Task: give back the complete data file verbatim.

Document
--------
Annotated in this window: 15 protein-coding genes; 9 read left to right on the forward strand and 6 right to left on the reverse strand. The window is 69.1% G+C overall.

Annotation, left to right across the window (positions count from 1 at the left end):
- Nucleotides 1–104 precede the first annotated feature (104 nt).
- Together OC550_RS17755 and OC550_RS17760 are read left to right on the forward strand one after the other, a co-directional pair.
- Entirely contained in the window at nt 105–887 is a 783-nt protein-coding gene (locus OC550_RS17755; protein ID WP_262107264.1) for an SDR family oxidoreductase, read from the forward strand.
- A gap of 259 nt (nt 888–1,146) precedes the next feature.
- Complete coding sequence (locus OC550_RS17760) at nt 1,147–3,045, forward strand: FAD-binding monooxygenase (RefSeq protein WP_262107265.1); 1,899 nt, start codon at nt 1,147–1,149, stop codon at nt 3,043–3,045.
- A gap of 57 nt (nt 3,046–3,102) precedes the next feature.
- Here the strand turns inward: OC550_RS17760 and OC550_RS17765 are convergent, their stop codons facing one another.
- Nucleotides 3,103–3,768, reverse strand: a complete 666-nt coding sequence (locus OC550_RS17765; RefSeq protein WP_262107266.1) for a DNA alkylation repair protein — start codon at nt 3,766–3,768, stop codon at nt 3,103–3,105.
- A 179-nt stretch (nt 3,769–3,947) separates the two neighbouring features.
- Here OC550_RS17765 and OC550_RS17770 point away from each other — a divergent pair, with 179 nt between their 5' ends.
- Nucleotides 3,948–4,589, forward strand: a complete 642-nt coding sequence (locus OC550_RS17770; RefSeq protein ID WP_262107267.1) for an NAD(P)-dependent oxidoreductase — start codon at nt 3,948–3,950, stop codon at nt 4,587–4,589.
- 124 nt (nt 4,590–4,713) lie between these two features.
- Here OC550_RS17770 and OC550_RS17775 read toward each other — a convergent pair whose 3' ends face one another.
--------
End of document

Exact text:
Annotated in this window: 15 protein-coding genes; 9 read left to right on the forward strand and 6 right to left on the reverse strand. The window is 69.1% G+C overall.

Annotation, left to right across the window (positions count from 1 at the left end):
- Nucleotides 1–104 precede the first annotated feature (104 nt).
- Together OC550_RS17755 and OC550_RS17760 are read left to right on the forward strand one after the other, a co-directional pair.
- Entirely contained in the window at nt 105–887 is a 783-nt protein-coding gene (locus OC550_RS17755; protein ID WP_262107264.1) for an SDR family oxidoreductase, read from the forward strand.
- A gap of 259 nt (nt 888–1,146) precedes the next feature.
- Complete coding sequence (locus OC550_RS17760) at nt 1,147–3,045, forward strand: FAD-binding monooxygenase (RefSeq protein WP_262107265.1); 1,899 nt, start codon at nt 1,147–1,149, stop codon at nt 3,043–3,045.
- A gap of 57 nt (nt 3,046–3,102) precedes the next feature.
- Here the strand turns inward: OC550_RS17760 and OC550_RS17765 are convergent, their stop codons facing one another.
- Nucleotides 3,103–3,768, reverse strand: a complete 666-nt coding sequence (locus OC550_RS17765; RefSeq protein WP_262107266.1) for a DNA alkylation repair protein — start codon at nt 3,766–3,768, stop codon at nt 3,103–3,105.
- A 179-nt stretch (nt 3,769–3,947) separates the two neighbouring features.
- Here OC550_RS17765 and OC550_RS17770 point away from each other — a divergent pair, with 179 nt between their 5' ends.
- Nucleotides 3,948–4,589, forward strand: a complete 642-nt coding sequence (locus OC550_RS17770; RefSeq protein ID WP_262107267.1) for an NAD(P)-dependent oxidoreductase — start codon at nt 3,948–3,950, stop codon at nt 4,587–4,589.
- 124 nt (nt 4,590–4,713) lie between these two features.
- Here OC550_RS17770 and OC550_RS17775 read toward each other — a convergent pair whose 3' ends face one another.